Science fiction has always made machines look incredibly smart. With a push of a button here, turning of a dial there, feeding in a few lines and the job is done. In reality, we are moving towards it, but we are not quite there yet. Automated machine learning (AutoML) is a step in that direction, where a machine teaches itself how to come up with a solution, making technology easy to use and accessible to more people. It empowers businesses to develop customised models, which a data scientist would otherwise do by sifting through data, finding the right model, and feeding the machine the best-suited algorithm. Such is the demand to automate machine learning that the market is estimated to cross $14 million by 2030.

When automation needs to be automatic

Machine learning (ML) has propelled automation, but it needs expertise. Those applying ML tools need to know how to process data, which algorithms to use, and how models should be deployed. Using the tool itself can be a daunting task. AutoML emerges as a solution making the process more user-friendly without a specialised data scientist. In the telecom industry, for example, some firms used AutoML to build churn-management models that predicts which customers have a high risk of canceling their contracts. The idea to democratise AI engineering was one of Gartner’s top 12 strategic technology trends in 2022, which is also changing the role of data scientists and speeding up businesses. Study shows that nearly 80% of a data scientist’s time is spent preparing data for modeling. With AutoML data preparation, data scientists can be free of the laborious time-consuming work to analyse the output of the machines or drive newer innovations with AI/ML models.

Why AutoML is a step up

Companies using AutoML have experienced increased productivity. For instance, a financial services firm recorded a revenue climb from 1.5% to 4% by using AutoML to handle pricing optimisation. AutoML ensures:

· More efficiency – It reduces the training time of machine learning models thus speeding up processes.

· Cost reduction – It needs less resources to complete the work in a given period. A faster more efficient system automatically increases productivity compared to hand-coded models.

· Ensures optimisation – It tunes hyperparameters and manages a model’s future use. And reduces the risk of human error that ML may have.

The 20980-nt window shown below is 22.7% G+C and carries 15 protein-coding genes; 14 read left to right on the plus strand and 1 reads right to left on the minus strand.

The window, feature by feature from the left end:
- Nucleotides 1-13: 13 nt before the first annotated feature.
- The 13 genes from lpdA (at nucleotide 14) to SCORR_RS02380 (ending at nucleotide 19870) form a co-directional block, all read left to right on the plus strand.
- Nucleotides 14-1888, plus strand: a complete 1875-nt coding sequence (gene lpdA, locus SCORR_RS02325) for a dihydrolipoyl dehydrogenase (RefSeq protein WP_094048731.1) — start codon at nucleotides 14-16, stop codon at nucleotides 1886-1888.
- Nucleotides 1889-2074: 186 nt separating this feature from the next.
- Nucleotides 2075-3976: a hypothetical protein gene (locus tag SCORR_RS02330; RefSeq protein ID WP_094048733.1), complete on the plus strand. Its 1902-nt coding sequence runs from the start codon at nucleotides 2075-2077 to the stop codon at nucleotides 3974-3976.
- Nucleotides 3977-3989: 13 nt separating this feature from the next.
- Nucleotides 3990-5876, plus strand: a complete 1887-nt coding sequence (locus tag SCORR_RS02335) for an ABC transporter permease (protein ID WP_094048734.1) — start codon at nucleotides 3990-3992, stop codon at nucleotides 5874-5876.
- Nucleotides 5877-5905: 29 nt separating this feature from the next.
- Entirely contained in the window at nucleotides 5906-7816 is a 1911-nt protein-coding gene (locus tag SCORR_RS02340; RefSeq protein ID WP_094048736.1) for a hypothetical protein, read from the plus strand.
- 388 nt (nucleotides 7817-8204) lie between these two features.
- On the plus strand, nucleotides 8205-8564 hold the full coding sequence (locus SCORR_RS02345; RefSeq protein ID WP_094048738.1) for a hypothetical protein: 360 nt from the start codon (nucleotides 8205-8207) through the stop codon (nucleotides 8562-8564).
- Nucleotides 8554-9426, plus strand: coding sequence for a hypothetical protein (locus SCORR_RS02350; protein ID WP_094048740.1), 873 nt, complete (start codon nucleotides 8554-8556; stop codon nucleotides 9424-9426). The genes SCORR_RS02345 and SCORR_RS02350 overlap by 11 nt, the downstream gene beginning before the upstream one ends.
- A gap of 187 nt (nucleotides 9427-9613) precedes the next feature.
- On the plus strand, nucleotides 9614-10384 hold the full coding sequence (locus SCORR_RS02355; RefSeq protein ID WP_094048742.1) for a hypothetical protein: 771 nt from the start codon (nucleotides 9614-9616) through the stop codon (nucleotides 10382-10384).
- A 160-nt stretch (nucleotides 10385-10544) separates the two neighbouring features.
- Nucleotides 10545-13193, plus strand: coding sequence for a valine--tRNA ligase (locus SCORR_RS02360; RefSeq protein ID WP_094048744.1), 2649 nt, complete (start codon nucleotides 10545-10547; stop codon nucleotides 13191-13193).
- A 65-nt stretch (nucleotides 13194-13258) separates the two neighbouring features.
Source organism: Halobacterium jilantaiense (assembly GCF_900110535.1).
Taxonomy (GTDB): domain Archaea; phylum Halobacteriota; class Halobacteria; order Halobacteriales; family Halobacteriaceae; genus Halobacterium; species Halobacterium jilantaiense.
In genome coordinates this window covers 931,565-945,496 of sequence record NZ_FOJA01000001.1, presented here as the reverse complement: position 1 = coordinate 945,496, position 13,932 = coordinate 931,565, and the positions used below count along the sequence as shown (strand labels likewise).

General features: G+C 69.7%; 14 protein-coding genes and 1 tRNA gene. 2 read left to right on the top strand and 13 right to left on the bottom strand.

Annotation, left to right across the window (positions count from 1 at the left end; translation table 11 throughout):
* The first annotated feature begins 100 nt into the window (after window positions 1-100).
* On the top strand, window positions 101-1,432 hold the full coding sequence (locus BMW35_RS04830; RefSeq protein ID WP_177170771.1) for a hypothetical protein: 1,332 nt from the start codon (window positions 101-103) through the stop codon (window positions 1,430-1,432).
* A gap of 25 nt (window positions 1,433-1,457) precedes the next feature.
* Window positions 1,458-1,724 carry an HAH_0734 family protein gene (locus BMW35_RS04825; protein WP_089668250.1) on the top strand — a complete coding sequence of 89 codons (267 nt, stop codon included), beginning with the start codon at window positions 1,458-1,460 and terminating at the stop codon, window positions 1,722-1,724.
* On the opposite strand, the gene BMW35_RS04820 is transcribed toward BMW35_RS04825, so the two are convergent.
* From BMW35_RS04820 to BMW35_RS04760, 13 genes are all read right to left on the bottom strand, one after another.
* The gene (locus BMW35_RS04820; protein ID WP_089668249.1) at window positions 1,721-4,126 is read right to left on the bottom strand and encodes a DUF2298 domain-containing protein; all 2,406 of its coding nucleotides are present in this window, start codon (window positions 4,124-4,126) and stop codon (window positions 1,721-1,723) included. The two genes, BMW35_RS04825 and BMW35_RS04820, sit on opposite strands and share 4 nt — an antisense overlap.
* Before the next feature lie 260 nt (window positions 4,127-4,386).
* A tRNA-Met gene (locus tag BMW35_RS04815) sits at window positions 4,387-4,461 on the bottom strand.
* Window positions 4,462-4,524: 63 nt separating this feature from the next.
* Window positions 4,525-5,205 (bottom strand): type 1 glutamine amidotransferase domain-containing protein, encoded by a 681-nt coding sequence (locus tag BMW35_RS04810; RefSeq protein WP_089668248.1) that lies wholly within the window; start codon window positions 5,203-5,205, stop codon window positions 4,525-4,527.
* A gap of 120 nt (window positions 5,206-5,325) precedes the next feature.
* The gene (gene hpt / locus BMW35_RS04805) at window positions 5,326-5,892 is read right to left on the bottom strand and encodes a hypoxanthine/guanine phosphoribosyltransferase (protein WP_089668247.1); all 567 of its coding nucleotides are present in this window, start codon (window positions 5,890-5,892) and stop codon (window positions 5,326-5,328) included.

Where AutoML is being used

# Fraud detection – It can improve the accuracy and precision of fraud detection models. US-based Concensus Corporation was able to improve 24% fraud detection models, reduce false positives by 55%, and cut down deployment time from a month to 8 hours.

# Healthcare – In research and development, where it can analyze large data sets and draw insights aiding in medical diagnosis management. US-based Evariant got more one-to-one interaction with clients that helped improve their customer service and spiked their return on investment

# Real estate – Singapore’s Ascendas Singbridge Group used AutoML to figure out their parking lot efficiency and recorded a 20% increase in revenue with more accurate predictions on parking lot usage

# Email marketing – Denmark’s One Marketing was able to minimise spam for customers, improve mail open rate by 14%, click rate by 24% and ticket sales by 83%.

A work in progress

The challenges of AutoML stems from the fact that it is a relatively new field and all tools are not fully developed. Hence, the expectation that we set out with it should be measured. AutoML is still not a replacement for human expertise, it should be seen as more of an assistant to data scientists and an ally of people without the knowledge of deep learning. It is also not super-fast as AutoML uses algorithms to select and optimise machine learning models, which can be time-consuming and labour-intensive in the beginning. While it can select the best machine learning algorithm for a task, it cannot always optimise the required hyperparameters.

The process requires intervention to understand the attributes of domain-specific data, to define prediction problems, and to create a suitable training data set. These steps can drag out and needs to be rechecked continuously by domain experts and data scientists, delaying the AutoML systems from being completely automatic.

How to get into the fast lane?

With these bumps in mind, it is critical to start the AutoML journey right.

Review your needs – The first step is to decide which tasks are for AutoML practitioners and which need data scientists.

Upskilling is the key to keeping up with technology – Those handling AutoML tools should have some training and understanding of how data science works

Set reasonable goals – Being aware of the limitations of AutoML can help optimise it as well. Standardised tasks can be handed over to machines but specialised knowledge will always come from the human mind.

Looking back, the leap technology takes in a decade is ginormous, but it all begins one step at a time and AutoML is one of those important stepping stones to get on the automation bandwagon.